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科学美国人60秒: 家里没读过的书仍然会激发人们的读写习惯

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Unread Books at Home Still Spark Literacy Habits

家里没读过的书仍然会激发人们的读写习惯

We know that reading is good for children. And presumably for adults as well. Now, a new study suggests that just being around books has its benefits—even if you don’t make a point of reading them a lot. A team of researchers in Australia finds that growing up in a home with a sizable library enhances enhances literacy, number-sense, and even technological know-how in later life. You can read all about it in the journal Social Science Research.

我们知道读书对孩子们有好处。想必对成年人也是如此。现在,一项新的研究表明,只是周围的书有其好处吗?即使你不? t的阅读他们。在澳大利亚的一个研究小组发现,成长在一个家有相当大的图书馆提高素养,提高数字意识,甚至技术在以后的生活。你可以在《社会科学研究》杂志上读到有关它的所有内容。

The researchers were exploring the advantages of scholarly culture. In particular, they were interested in a curious observation that some call the ‘radiation effect.’“Radiation effect is a situation where children grow up around books, but they don’t read books, but somehow books benefit them, even though they don’t read them as much as maybe their parents would like them to.”

研究人员正在探索学术文化的优势。他们尤其对一种被一些人称为“辐射效应”的奇特现象感兴趣。“辐射效应是这样一种情况,孩子们在书中长大,但他们不读书,但不知怎的,书对他们有益,即使他们不像父母希望的那样多读书。”

Joanna Sikora, a sociologist at the Australian National University. She and her colleagues parsed data collected between 2011 and 2015 by the Organization for Economic Cooperation and Development. The survey assessed the literacy, numeracy, and technological competency of more than 160,000 adults from 31 different societies. And it included a question about how many books participants had in their homes during adolescence.

乔安娜·西科拉是澳大利亚国立大学的社会学家。她和同事分析了经济合作与发展组织(oecd)在2011年至2015年间收集的数据。这项调查评估了来自31个不同社会的16万多名成年人的读写能力、计算能力和技术能力。其中包括一个关于参与者在青少年时期家里有多少书的问题。

“What we were able to demonstrate was that people who grew up around books had better literacy, numeracy and digital problem-solving skills than people who had fewer books growing up but had similar education levels, similar jobs, and even similar adult habits in terms of reading or engaging in various numeracy-enhancing activities.”

“我们能够证明,人在长大书最好识字,数学和数字解决问题的能力比人更少的书长大的但也有类似的教育水平,类似的工作,甚至类似成人习惯的阅读或参与各种提升活动。”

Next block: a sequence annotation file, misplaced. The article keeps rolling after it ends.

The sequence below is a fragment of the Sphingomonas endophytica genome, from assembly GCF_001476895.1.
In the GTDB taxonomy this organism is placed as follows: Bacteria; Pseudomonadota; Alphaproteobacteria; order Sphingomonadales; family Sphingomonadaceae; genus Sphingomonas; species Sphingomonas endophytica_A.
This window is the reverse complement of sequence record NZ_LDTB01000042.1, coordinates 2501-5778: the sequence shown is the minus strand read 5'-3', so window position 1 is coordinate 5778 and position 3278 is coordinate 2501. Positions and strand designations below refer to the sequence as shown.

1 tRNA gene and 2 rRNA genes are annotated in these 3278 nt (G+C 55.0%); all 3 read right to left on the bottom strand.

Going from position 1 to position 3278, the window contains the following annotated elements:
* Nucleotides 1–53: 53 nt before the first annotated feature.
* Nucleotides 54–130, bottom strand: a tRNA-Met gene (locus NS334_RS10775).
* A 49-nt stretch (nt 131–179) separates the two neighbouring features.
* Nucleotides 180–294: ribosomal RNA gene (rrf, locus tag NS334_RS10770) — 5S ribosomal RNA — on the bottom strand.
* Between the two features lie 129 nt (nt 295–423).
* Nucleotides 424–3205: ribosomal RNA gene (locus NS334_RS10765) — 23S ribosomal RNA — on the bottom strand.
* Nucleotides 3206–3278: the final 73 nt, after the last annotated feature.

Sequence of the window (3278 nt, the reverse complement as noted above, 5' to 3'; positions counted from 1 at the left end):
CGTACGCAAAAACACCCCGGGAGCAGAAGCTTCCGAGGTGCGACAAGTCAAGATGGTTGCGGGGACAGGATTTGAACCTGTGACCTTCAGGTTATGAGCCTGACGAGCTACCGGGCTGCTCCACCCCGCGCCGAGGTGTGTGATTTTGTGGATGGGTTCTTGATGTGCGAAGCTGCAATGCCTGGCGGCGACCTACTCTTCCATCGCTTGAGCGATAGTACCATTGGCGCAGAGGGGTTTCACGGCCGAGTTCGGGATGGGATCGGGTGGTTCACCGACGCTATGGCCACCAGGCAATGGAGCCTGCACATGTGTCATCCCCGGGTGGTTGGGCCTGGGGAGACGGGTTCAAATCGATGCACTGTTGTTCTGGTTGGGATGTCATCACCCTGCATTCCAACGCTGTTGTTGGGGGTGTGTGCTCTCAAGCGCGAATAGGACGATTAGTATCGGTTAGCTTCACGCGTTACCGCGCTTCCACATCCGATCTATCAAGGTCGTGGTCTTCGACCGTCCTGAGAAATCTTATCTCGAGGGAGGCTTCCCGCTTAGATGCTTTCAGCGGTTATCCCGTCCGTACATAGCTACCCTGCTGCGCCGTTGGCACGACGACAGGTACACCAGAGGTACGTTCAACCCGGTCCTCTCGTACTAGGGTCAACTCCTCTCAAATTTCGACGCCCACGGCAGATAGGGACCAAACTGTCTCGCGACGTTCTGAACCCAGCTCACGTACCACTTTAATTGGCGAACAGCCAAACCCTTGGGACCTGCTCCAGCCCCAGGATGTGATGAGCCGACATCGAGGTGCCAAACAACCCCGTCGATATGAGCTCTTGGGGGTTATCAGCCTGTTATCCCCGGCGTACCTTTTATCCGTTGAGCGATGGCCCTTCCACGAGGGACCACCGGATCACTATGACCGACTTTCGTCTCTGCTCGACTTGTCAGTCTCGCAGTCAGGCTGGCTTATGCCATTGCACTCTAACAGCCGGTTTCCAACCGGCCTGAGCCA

In fact, teens who only made it through high school but were raised in a bookish environment fared as well in adulthood as college grads who grew up in a house bereft of books.Now, how might mere exposure lead to intellectual enrichment?

事实上,那些只读完高中,却在书香书香的环境中长大的青少年,成年后的表现和那些在没有书的环境中长大的大学毕业生一样好。那么,仅仅是接触怎么可能导致智力的丰富呢?

“So if we grow up in a house, in a home where parents enjoy books, where books are given as birthday presents and cherished and valued, this is something that becomes a part of our identity and gives us this lifelong incentives to be literacy oriented, to always kind of steer towards books and read more than we would otherwise.”

“如果我们成长在一个房子,在家里,父母喜欢书,书是作为生日礼物和珍惜和重视,这是成为我们的身份的一部分,让我们这一生的激励是识字的,总是一种引导对书籍和阅读超过我们。”

So keep those shelves stacked with books. Your kids will not only be grateful, they’ll be more likely to be able to spell grateful correctly as well.

所以把书架上的书放满。你的孩子不仅会感恩,他们更有可能拼写正确的感恩。

Unread Books at Home Still Spark Literacy Habits

We know that reading is good for children. And presumably for adults as well. Now, a new study suggests that just being around books has its benefits—even if you don’t make a point of reading them a lot. A team of researchers in Australia finds that growing up in a home with a sizable library enhances enhances literacy, number-sense, and even technological know-how in later life. You can read all about it in the journal Social Science Research.

The researchers were exploring the advantages of scholarly culture. In particular, they were interested in a curious observation that some call the ‘radiation effect.’“Radiation effect is a situation where children grow up around books, but they don’t read books, but somehow books benefit them, even though they don’t read them as much as maybe their parents would like them to.”

Joanna Sikora, a sociologist at the Australian National University. She and her colleagues parsed data collected between 2011 and 2015 by the Organization for Economic Cooperation and Development. The survey assessed the literacy, numeracy, and technological competency of more than 160,000 adults from 31 different societies. And it included a question about how many books participants had in their homes during adolescence.

“What we were able to demonstrate was that people who grew up around books had better literacy, numeracy and digital problem-solving skills than people who had fewer books growing up but had similar education levels, similar jobs, and even similar adult habits in terms of reading or engaging in various numeracy-enhancing activities.”

In fact, teens who only made it through high school but were raised in a bookish environment fared as well in adulthood as college grads who grew up in a house bereft of books.Now, how might mere exposure lead to intellectual enrichment?

“So if we grow up in a house, in a home where parents enjoy books, where books are given as birthday presents and cherished and valued, this is something that becomes a part of our identity and gives us this lifelong incentives to be literacy oriented, to always kind of steer towards books and read more than we would otherwise.”

So keep those shelves stacked with books. Your kids will not only be grateful, they’ll be more likely to be able to spell grateful correctly as well.


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